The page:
To make the most of manure that is going to be used as fertilizer, analyzing the nutrient content first is a must. Collecting a representative sample is key to this process.
“You want to get a sample before you apply in the fall so you know what you are dealing with,” said Melissa Wilson, manure management specialist with the University of Minnesota Extension. Wilson and Scott Cortus, a research manager at the university, shared the importance of collecting a representative sample and how to make a manure sampler for liquid manure in a short University of Minnesota Extension video.
“Nutrient content in liquid manure can be quite variable,” Wilson explained. She pointed to the figure that shows the wide range of nitrogen (N), phosphorus (P), and potassium (K) in manure. “The total N, P, and K variability illustrates the importance of getting samples taken from your own operation in order to better understand what nutrient concentrations you are actually applying to your fields,” she said.
Build your own tool
To collect a representative sample, a homemade manure sampler can be made using a PVC pipe. The pipe needs to be long enough to reach the bottom of the pit or storage area. Also needed is a rubber ball that is slightly bigger than the opening of the pipe, and an eye bolt to connect the ball to a piece of wire. Select a wire that has enough gauge to not only pull the ball tight to the end of the pipe but also enough strength to push it back out. The wire should be three or four feet longer than the PVC pipe.
A bucket will be needed to collect the bulk sample. Wilson said a 5-gallon bucket is useful because it has high sides that can help reduce splashing when manure comes out of the pipe. A mixing tool, like a ladle dedicated to manure sampling, is necessary to stir the manure and then fill the smaller sampling container. She also recommended a pair of rubber gloves to get this job done.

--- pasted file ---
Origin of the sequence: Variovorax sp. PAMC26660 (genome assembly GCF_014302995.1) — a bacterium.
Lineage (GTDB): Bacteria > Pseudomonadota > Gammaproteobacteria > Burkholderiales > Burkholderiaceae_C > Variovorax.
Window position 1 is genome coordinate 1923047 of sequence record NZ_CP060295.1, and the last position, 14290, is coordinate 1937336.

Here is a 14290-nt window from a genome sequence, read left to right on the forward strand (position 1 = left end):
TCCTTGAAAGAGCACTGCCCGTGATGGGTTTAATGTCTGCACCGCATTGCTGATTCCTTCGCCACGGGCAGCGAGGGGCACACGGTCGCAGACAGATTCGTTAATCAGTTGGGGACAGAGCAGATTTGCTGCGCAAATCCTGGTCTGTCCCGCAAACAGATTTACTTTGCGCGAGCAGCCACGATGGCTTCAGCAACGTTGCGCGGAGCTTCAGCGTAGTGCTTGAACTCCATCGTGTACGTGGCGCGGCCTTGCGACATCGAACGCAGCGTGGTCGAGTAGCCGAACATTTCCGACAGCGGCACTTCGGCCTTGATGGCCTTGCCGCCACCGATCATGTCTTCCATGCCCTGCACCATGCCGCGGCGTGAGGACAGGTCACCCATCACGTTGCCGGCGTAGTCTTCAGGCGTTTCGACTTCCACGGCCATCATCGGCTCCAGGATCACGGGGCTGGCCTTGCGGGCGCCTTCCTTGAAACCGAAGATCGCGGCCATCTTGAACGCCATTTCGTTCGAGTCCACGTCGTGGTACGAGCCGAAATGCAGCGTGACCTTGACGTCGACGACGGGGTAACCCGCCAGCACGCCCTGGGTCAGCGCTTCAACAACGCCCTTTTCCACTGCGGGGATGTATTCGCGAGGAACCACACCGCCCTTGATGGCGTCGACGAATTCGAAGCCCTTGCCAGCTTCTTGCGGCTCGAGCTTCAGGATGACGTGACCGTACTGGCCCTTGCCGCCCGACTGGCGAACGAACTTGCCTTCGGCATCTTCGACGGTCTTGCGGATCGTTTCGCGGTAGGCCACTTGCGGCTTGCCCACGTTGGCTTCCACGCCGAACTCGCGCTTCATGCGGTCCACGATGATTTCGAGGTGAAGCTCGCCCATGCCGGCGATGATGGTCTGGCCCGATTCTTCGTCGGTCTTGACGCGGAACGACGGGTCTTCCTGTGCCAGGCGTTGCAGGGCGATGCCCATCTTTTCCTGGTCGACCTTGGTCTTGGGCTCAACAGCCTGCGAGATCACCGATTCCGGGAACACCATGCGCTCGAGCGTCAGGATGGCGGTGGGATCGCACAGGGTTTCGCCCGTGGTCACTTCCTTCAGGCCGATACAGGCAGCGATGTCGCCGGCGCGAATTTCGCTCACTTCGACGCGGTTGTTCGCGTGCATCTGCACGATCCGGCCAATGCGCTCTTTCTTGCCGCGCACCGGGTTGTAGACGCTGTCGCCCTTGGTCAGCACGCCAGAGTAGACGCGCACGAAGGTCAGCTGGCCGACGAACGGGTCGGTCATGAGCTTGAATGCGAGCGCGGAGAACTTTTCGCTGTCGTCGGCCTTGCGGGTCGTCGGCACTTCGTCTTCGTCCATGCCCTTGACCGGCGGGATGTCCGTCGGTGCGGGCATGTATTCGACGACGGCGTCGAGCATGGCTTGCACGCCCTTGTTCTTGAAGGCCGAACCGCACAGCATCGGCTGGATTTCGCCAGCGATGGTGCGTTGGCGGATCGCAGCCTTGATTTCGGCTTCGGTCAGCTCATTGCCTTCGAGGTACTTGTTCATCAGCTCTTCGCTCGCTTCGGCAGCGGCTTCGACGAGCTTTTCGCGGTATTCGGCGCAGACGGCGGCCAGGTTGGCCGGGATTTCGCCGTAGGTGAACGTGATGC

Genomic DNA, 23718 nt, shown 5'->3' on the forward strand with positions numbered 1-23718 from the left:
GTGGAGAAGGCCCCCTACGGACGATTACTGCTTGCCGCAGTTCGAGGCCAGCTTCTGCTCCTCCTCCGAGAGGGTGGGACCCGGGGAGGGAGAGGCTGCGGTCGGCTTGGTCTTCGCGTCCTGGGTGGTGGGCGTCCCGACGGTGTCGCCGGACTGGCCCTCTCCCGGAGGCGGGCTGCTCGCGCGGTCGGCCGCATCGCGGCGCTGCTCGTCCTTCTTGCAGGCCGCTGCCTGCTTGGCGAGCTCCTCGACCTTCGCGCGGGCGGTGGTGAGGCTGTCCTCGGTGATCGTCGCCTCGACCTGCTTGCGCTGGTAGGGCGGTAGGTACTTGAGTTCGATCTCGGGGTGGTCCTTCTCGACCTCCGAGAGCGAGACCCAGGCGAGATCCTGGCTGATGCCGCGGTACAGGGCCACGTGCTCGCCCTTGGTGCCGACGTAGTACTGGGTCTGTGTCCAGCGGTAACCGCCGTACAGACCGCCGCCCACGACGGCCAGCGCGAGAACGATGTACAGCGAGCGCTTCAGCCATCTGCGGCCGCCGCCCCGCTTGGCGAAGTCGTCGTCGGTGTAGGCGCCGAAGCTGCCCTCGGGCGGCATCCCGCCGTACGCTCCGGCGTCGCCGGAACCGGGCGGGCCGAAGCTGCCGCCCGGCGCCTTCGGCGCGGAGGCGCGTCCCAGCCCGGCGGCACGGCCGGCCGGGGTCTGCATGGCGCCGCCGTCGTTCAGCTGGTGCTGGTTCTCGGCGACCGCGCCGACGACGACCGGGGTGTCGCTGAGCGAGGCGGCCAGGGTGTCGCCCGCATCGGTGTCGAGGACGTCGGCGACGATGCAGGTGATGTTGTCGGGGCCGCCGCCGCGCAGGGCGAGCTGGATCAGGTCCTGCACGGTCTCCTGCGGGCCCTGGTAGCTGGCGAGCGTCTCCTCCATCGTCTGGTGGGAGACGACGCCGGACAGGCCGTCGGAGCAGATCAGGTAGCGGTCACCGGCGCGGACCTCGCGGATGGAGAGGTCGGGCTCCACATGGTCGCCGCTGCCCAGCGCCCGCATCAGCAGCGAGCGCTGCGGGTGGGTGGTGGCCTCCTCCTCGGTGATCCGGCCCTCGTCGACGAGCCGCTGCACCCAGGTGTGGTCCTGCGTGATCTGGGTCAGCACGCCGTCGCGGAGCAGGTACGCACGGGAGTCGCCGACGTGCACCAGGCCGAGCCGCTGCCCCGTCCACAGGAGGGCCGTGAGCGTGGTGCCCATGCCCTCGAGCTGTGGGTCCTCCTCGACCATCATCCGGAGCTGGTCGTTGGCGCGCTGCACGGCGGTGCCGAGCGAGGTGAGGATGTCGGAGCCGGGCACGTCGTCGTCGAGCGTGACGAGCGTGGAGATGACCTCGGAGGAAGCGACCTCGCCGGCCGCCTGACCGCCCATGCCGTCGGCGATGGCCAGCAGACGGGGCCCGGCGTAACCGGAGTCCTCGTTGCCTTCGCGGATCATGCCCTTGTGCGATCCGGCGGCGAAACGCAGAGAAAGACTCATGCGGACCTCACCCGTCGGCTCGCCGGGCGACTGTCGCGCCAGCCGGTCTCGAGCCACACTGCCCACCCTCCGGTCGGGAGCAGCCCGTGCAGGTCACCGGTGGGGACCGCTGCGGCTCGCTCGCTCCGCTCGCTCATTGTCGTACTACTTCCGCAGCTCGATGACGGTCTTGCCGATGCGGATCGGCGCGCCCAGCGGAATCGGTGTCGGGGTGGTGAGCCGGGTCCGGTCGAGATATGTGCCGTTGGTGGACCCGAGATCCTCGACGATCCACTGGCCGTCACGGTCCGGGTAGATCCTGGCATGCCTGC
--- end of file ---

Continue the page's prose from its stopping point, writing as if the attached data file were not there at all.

Taking the sample
To make the collection, Wilson said to first be sure the wire is pulled through the pipe but that the ball is loose. Lower the pipe into the pit until you reach the bottom, and then pick it up a few inches. “This will allow you to maneuver the ball into the pipe, and it also avoids the sludge at the bottom of the pit that you don’t pump out every year,” Wilson explained.
Pull the ball tight against the pipe, and then slowly raise the PVC pipe out of the pit, holding the wire taut so the ball doesn’t fall out. Once the bottom of the pipe is over the bucket, use the wire to push the ball out.
“We recommend collecting several samples, filling the bucket one-third to one-half of the way, to get the variability that may be found in that pit,” Wilson advised. If you have the opportunity, she also said to collect from several ports or places in the storage structure.
Once enough samples have been collected, mix the manure really well using the ladle, then pour some manure into the smaller sample container. Send several cups of material so the laboratory has enough to sample, but Wilson said to leave room at the top of the container for gases to escape, or if the sample will be frozen, allow room for the manure to expand so the container doesn’t explode.
Once the sample is ready, Wilson said to clean off the outside of the container, label it, and then double bag it to guard against leaks and spills during shipping. She recommended choosing a lab certified for manure analysis to ensure you are getting accurate results.
To watch the video “How to sample a liquid manure storage pit for nutrient analysis,” visit http://bit.ly/SampleLiqManure.
This article appeared in the November 2021 issue of Journal of Nutrient Management on page 16.
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